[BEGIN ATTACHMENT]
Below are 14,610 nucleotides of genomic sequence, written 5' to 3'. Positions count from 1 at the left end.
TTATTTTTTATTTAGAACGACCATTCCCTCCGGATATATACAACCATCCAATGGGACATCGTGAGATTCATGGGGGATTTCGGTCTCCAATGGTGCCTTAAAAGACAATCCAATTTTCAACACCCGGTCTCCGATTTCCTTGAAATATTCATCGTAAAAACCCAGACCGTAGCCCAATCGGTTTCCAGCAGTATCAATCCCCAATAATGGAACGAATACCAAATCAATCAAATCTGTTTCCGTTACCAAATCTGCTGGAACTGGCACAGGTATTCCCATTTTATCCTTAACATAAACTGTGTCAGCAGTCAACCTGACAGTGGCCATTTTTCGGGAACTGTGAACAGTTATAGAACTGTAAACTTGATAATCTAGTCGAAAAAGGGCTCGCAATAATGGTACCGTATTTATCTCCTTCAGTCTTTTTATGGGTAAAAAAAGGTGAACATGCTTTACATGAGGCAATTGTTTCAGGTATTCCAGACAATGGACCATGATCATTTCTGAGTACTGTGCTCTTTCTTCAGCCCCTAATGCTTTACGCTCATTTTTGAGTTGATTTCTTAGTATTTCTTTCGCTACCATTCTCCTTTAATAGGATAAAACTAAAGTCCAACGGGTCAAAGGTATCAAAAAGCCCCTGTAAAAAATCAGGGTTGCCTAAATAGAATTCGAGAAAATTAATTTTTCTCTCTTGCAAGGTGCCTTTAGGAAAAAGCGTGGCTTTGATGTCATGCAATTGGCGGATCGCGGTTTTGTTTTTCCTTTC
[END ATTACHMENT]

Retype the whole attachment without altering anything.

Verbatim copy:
Below are 14,610 nucleotides of genomic sequence, written 5' to 3'. Positions count from 1 at the left end.
TTATTTTTTATTTAGAACGACCATTCCCTCCGGATATATACAACCATCCAATGGGACATCGTGAGATTCATGGGGGATTTCGGTCTCCAATGGTGCCTTAAAAGACAATCCAATTTTCAACACCCGGTCTCCGATTTCCTTGAAATATTCATCGTAAAAACCCAGACCGTAGCCCAATCGGTTTCCAGCAGTATCAATCCCCAATAATGGAACGAATACCAAATCAATCAAATCTGTTTCCGTTACCAAATCTGCTGGAACTGGCACAGGTATTCCCATTTTATCCTTAACATAAACTGTGTCAGCAGTCAACCTGACAGTGGCCATTTTTCGGGAACTGTGAACAGTTATAGAACTGTAAACTTGATAATCTAGTCGAAAAAGGGCTCGCAATAATGGTACCGTATTTATCTCCTTCAGTCTTTTTATGGGTAAAAAAAGGTGAACATGCTTTACATGAGGCAATTGTTTCAGGTATTCCAGACAATGGACCATGATCATTTCTGAGTACTGTGCTCTTTCTTCAGCCCCTAATGCTTTACGCTCATTTTTGAGTTGATTTCTTAGTATTTCTTTCGCTACCATTCTCCTTTAATAGGATAAAACTAAAGTCCAACGGGTCAAAGGTATCAAAAAGCCCCTGTAAAAAATCAGGGTTGCCTAAATAGAATTCGAGAAAATTAATTTTTCTCTCTTGCAAGGTGCCTTTAGGAAAAAGCGTGGCTTTGATGTCATGCAATTGGCGGATCGCGGTTTTGTTTTTCCTTTC